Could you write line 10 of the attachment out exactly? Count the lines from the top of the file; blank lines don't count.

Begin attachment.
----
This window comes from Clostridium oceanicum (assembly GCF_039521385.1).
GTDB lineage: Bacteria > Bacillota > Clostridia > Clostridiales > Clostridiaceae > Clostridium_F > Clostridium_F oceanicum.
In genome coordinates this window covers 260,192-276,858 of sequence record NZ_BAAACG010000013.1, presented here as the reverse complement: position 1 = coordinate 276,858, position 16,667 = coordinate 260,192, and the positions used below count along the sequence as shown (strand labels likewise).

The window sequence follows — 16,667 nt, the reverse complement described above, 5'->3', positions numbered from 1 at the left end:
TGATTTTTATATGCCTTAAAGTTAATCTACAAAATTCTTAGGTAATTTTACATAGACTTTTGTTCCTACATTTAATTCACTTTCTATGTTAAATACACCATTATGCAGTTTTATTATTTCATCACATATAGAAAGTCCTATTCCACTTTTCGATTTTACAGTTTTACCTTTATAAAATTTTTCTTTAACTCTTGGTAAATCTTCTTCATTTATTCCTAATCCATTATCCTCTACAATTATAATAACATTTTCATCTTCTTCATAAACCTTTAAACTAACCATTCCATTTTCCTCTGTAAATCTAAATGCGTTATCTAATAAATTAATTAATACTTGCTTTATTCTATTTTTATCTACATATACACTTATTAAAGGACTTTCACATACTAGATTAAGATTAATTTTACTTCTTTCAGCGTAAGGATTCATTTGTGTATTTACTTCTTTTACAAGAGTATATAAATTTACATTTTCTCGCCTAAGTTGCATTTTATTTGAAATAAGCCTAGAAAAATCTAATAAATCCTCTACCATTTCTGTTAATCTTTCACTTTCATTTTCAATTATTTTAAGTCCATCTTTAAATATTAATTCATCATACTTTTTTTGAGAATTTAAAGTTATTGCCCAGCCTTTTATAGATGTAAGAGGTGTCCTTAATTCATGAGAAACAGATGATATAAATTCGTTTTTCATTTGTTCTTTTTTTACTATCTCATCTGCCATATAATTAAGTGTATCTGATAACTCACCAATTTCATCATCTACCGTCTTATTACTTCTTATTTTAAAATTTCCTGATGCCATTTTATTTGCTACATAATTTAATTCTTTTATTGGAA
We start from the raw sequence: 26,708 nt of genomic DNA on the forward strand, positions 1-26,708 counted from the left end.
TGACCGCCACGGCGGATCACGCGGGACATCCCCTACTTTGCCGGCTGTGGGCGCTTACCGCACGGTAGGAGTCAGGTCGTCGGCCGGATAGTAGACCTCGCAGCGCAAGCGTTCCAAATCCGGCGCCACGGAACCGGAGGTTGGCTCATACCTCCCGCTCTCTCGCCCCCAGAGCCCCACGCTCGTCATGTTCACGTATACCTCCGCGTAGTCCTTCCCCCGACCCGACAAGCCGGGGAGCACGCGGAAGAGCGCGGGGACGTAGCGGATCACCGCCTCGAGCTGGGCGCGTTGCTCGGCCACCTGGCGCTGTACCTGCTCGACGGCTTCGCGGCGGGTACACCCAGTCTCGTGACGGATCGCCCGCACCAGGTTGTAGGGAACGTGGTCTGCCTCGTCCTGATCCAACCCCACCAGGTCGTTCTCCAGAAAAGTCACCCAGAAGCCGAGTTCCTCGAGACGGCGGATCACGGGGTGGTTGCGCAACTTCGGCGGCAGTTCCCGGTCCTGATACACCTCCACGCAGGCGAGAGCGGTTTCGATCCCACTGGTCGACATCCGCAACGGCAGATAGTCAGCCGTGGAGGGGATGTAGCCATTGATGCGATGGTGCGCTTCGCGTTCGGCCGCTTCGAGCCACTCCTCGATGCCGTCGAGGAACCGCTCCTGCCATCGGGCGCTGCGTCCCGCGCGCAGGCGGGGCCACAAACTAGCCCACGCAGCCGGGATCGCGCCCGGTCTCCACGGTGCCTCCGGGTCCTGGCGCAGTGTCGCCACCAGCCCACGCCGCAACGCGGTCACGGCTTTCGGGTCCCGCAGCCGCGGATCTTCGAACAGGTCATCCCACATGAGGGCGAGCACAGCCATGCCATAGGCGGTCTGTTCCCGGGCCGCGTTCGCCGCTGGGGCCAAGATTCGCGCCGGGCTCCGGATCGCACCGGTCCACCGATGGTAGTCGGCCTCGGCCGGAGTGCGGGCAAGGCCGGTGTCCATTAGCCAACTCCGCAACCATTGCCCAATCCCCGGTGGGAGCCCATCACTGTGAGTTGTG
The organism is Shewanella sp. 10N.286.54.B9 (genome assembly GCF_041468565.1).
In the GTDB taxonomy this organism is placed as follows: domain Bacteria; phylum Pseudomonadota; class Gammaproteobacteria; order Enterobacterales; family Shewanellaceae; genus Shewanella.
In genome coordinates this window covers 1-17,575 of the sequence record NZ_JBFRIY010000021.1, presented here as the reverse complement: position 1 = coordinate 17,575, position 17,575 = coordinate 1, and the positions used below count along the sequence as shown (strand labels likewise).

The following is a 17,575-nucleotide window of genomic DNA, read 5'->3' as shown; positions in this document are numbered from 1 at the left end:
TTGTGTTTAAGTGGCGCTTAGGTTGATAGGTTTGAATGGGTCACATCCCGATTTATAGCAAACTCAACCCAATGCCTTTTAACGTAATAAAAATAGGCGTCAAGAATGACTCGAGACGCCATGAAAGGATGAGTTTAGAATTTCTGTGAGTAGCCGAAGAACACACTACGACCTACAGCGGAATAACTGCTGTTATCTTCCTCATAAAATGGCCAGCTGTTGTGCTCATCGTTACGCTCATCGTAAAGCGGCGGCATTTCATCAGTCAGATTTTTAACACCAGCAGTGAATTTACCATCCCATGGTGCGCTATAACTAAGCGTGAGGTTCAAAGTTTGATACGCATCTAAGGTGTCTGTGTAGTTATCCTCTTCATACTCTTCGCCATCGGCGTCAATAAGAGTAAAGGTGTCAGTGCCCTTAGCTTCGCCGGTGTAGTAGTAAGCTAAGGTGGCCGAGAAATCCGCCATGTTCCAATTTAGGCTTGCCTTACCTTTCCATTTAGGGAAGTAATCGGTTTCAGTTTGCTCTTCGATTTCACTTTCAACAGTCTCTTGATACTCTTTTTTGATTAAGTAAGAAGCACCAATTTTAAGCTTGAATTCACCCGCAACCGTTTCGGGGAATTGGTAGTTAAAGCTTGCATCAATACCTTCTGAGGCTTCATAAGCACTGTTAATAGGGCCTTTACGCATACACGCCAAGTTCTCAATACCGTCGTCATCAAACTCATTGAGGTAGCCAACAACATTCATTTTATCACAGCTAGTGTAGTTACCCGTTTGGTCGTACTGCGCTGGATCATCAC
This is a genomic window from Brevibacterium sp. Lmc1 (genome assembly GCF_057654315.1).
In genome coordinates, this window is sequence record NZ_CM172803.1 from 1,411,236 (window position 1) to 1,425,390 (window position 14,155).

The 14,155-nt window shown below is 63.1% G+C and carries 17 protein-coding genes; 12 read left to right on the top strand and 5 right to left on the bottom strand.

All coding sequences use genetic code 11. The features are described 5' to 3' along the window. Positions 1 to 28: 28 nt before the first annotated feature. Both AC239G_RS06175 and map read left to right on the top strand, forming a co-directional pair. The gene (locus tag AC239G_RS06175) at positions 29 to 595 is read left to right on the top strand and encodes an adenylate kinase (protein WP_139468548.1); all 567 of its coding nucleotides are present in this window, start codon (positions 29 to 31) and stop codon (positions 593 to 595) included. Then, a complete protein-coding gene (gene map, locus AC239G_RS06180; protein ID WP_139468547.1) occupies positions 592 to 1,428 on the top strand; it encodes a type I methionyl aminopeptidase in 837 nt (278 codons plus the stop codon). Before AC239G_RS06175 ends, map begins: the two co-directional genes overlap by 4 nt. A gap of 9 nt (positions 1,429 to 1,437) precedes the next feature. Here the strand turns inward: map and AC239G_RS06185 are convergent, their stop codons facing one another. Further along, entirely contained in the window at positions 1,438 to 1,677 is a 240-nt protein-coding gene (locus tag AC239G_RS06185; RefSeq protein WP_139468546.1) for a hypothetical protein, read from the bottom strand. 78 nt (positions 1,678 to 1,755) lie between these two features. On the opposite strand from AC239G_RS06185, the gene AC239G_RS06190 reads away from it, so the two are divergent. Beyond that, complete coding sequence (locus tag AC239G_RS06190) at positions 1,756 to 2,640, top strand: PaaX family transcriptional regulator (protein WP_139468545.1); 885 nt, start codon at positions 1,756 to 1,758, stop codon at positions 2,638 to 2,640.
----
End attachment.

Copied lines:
In genome coordinates this window covers 1-17,575 of the sequence record NZ_JBFRIY010000021.1, presented here as the reverse complement: position 1 = coordinate 17,575, position 17,575 = coordinate 1, and the positions used below count along the sequence as shown (strand labels likewise).